Hafiz Zubir & Co.


On April 4th, 2023, American jazz musician Charlie Bertini won an intellectual property case against tech giant Apple in the US Court of Appeals over the trademark “Apple Jazz”.

In 2015, Apple tried to register “Apple Music”, but Bertini objected to the application because it would cause confusion with his trademark “Apple Jazz” that he had been using since 1985 for live musical performance.

Although Bertini never registered the “Apple Jazz” trademark, he had the right under Common Law to challenge a trademark application under Section 2(d) of the Lanham Act (15 U.S.C.A. § 1052(d)).

The Trademark Trial and Appeal Board (TTAB) initially rejected Bertini’s objection, but the US Court of Appeals found that Bertini had priority use of “Apple Jazz” and overturned the decision.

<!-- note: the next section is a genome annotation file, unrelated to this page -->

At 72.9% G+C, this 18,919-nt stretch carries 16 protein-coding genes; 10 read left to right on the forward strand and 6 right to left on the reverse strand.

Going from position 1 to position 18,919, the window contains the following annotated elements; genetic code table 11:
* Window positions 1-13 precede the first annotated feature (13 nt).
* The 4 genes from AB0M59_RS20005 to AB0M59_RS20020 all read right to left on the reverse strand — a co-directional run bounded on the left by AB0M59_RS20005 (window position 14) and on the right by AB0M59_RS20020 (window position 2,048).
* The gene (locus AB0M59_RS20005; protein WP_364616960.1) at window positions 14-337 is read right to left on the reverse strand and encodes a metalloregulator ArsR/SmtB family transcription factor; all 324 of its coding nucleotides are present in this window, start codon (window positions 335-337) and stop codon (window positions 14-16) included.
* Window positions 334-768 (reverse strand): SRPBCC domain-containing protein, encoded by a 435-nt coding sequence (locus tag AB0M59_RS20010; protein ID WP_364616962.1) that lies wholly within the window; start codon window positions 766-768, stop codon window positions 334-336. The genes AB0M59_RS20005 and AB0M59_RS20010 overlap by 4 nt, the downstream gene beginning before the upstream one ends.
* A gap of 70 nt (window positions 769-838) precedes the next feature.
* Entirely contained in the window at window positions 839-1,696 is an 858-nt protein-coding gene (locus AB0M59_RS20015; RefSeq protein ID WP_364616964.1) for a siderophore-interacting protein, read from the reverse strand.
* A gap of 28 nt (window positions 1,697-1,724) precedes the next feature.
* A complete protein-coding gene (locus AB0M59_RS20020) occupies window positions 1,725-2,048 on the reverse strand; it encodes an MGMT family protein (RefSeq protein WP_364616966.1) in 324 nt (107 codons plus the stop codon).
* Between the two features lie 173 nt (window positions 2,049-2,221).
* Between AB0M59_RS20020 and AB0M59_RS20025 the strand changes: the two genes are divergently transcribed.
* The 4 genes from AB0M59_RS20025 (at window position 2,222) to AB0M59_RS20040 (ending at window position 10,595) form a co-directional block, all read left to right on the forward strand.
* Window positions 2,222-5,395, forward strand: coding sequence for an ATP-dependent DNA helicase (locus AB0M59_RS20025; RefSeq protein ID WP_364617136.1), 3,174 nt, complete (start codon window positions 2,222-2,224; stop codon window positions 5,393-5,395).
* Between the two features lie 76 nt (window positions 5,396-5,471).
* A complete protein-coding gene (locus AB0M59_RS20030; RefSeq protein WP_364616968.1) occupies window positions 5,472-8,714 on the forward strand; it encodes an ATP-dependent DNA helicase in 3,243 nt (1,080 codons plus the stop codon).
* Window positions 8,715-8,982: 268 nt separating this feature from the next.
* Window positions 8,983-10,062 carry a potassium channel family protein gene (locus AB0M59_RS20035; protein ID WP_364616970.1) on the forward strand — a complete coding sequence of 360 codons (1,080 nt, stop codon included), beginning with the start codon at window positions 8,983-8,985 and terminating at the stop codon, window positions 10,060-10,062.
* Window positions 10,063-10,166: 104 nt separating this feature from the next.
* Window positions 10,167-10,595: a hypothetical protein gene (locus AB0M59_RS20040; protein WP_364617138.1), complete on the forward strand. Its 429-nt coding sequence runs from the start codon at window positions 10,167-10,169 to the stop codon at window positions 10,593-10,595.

One of the main issues in this case was whether Apple could rely on the Doctrine of Tacking to use the priority date of the “Apple” trademark acquired as early as August 1968.

The Doctrine of Tacking is a legal principle that allows a trademark owner to modify their trademark over time without losing the priority date, thus giving the owner an advantage and preventing other entities from using the same trademark as long as the old and new trademarks result in the same commercial impression and continuity.

The court, however, ruled that the trademark applicant could not entitle to absolute priority date for all services listed in the application merely because one of the services listed was related to prior use.

The services listed in Apple’s application were “production and distribution of sound recordings and arranging, organizing, conducting, and presenting live musical performances.” The court acknowledged that Apple had been continuously using the “Apple” trademark for producing and distributing gramophone records and other sound recordings since 1968, but not for the service of organising live musical performances.

Bertini hopes this decision will help small companies protect their trademark rights. So far, there have been no developments on whether Apple will appeal this case to the Supreme Court.